residential eviction ban ontario

Here are the details of the residential eviction ban under Ontario's stay-at-home order

Ontario is once again in a state of emergency and under a stay-at-home order amid surging rates of COVID-19, and that means a residential eviction ban is now also in effect. 

Premier Doug Ford announced the new public health measures Wednesday and said this would also result in the eviction ban being reinstated, though he didn't initially provide details on what exactly the moratorium would entail.

The first time the province introduced a stay-at-home order, back in January, an eviction enforcement ban was implemented and sheriffs could not actively enforce evictions for a period of 28 days.

But the virtual eviction hearings that had been taking place at record speed at the Landlord Tenant Board were allowed to continue despite the ban, and it appears this time around is no different.

According to the latest rental evictions moratorium order, the ban once again only applies to enforcement, meaning landlords can still seek eviction orders, virtual eviction hearings at the LTB will still be held and tenants will presumably be removed from their homes as soon as the moratorium is lifted.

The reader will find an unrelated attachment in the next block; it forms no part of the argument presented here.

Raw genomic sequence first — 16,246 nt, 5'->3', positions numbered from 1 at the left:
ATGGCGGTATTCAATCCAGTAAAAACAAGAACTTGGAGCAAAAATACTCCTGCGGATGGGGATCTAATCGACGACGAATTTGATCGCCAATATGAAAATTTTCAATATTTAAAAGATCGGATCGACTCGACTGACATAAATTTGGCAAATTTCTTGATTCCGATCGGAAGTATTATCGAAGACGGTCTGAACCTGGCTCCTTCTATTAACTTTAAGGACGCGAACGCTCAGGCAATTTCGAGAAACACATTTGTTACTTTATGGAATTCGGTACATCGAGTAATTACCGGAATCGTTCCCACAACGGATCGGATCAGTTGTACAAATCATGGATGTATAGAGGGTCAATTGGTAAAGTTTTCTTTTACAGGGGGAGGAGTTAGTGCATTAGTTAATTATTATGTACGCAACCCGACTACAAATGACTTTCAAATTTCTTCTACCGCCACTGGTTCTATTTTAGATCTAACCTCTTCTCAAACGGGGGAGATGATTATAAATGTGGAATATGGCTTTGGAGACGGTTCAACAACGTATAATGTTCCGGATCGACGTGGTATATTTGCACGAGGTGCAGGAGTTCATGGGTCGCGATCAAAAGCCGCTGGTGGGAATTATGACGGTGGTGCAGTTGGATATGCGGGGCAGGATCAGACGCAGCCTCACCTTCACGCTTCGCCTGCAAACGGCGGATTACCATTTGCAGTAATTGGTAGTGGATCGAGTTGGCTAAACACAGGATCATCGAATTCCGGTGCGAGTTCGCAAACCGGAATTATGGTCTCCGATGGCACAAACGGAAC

"No person shall attend at a residential premises for the purpose of enforcing any of the following: 1. An order evicting a tenant under the Residential Tenancies Act, 2006. 2.  A writ of possession issued  by the Superior Court of Justice removing a person from their place of residence," reads the order, which came into effect on April 8 at 12:01 a.m.

In "urgent situations," such as for illegal activity, a judge can order that the sheriff expedite the process and eviction enforcement can proceed. 

And while this ban will prevent down-and-out tenants from being evicted into homelessness for the next month, it will likely do little to appease the organizers and advocates who've long been calling for a complete eviction moratorium for the duration of the pandemic and rent relief/forgiveness for arrears accumulated during COVID-19.

Lead photo by

Hector Vasquez

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